A visit to Ecuador and the Galapagos

Janet Landfried, Correspondentredlandsdailyfacts.com

Posted: 07/07/2012 01:18:51 PM PDT

The group stopped at a restaurant on a lake in the Andes. On the slopes of the volcano are farms, typical of what they saw all along their journey. (Courtesy Photo)

The Galapagos. Many friends assumed I had been there in my travels. No, I told them, but I've been to a lot of other Pacific island groups.

I grew up in Hawaii, going out on the ocean with my father and family to fish and crab and camp on the Na Pali coast of Kauai in the 1950s, well before it was discovered by tourists. I spent a week on Midway Island, 1,000 miles northwest of Honolulu, within a month of its transfer from the Department of the Navy to the U.S. Fish and Wildlife Service in 1997. Last year I took a passenger/cargo ship and spent two weeks in the Marquesas Islands of French Polynesia, followed shortly by a visit to Easter Island or Rapa Nui, with its 800 carved moai or giant statues.

So it was time I went to

View of the plaza in the historic center of Quito, capital of Ecuador. This is a UNESCO World Heritage site. (Photo courtesy of Janet Landfried )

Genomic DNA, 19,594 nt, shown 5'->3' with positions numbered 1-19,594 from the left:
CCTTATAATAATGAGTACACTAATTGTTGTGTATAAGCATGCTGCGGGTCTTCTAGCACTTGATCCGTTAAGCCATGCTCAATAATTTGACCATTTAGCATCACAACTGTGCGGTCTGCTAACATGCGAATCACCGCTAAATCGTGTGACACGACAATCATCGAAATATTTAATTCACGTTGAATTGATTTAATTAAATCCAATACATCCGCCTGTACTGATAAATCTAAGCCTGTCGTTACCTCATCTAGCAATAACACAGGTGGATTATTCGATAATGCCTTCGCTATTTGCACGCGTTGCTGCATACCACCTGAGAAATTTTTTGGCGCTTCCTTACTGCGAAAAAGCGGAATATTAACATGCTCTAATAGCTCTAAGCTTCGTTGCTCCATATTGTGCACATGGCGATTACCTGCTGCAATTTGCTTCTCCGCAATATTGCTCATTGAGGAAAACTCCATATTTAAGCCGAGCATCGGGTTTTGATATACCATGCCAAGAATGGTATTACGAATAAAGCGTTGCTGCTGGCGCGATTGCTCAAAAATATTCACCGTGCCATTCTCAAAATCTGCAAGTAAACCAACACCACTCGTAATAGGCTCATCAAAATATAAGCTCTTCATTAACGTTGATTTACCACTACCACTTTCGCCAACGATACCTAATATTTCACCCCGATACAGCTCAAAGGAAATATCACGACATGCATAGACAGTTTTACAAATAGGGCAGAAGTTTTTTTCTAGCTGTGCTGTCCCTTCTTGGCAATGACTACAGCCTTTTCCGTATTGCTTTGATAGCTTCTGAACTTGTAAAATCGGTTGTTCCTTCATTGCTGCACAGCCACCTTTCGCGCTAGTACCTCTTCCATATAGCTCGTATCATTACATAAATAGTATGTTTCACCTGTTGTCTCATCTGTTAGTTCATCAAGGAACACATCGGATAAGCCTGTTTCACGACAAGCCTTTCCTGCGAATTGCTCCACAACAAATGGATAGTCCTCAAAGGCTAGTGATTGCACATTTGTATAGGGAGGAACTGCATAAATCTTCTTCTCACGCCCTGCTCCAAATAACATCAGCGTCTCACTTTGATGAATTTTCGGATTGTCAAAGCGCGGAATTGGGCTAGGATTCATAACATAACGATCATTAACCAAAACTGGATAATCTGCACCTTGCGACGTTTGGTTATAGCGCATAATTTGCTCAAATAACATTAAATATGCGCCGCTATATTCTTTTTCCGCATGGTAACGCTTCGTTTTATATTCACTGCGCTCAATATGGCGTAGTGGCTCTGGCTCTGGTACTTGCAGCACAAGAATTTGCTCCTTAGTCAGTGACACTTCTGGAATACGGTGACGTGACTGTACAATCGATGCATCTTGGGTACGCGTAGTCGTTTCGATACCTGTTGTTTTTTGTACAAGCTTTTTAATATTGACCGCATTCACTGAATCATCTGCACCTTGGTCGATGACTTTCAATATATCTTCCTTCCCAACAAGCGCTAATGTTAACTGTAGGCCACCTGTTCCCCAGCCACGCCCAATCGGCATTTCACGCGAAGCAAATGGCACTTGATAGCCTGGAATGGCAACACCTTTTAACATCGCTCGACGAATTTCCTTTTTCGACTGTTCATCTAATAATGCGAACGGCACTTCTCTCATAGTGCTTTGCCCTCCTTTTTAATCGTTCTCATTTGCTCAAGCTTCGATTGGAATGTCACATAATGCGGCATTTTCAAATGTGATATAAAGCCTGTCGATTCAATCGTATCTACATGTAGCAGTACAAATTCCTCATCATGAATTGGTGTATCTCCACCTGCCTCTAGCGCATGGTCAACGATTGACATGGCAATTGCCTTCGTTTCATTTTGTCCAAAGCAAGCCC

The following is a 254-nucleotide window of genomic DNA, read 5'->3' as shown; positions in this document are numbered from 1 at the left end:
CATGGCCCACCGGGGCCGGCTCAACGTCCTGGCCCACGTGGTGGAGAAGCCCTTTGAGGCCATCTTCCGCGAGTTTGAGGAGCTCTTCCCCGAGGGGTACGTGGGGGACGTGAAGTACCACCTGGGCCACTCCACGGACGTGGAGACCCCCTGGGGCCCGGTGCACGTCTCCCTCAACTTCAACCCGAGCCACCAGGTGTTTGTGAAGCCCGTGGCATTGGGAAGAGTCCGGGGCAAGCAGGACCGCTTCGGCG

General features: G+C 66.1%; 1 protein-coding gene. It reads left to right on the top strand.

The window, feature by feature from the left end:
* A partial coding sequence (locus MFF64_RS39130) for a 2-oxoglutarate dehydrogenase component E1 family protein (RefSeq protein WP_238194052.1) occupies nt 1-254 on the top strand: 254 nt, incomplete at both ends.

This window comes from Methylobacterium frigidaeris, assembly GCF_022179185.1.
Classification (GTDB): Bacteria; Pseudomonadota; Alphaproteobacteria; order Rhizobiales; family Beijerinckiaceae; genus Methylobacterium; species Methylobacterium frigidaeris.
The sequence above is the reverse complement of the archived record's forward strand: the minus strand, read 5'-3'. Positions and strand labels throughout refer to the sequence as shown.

visit the Galapagos, those enchanted islands brought to the world's attention by Charles Darwin as he developed his theories of adaptation of species and natural selection. Most visits by tourists to this ecological paradise are by small cruise ships of about 90 to 150 passengers that go to several islands in four- or seven-day visits.

Each night is spent aboard the ship as the travelers sail from island to island to see the abundant wildlife. There are land iguanas, marine iguanas, giant land tortoises and birds of every kind from blue-footed boobies to flamingos and the Darwin finches, a different subspecies on each island. Seals, sea lions, fish and turtles know no fear and try to ignore the tourists. There are even penguins and flamingos.

But I was also interested in the human history of the islands. With no indigenous population, like Hawaii or Rapa Nui, where did these settlers come from? There are about 17,000 people living in the islands today, most engaged in the hospitality industry.

I found a tour that very much suited me, with Adult Customized Tours in Palm Springs. I have traveled with them before and their tours are fairly short, well planned and moderately priced. They also feature unusual

Girls at the Otavalo Market crocheting and surfing the Internet. Modern times have come to the high and remote Andean villages. (Photo courtesy of Janet Landfried )


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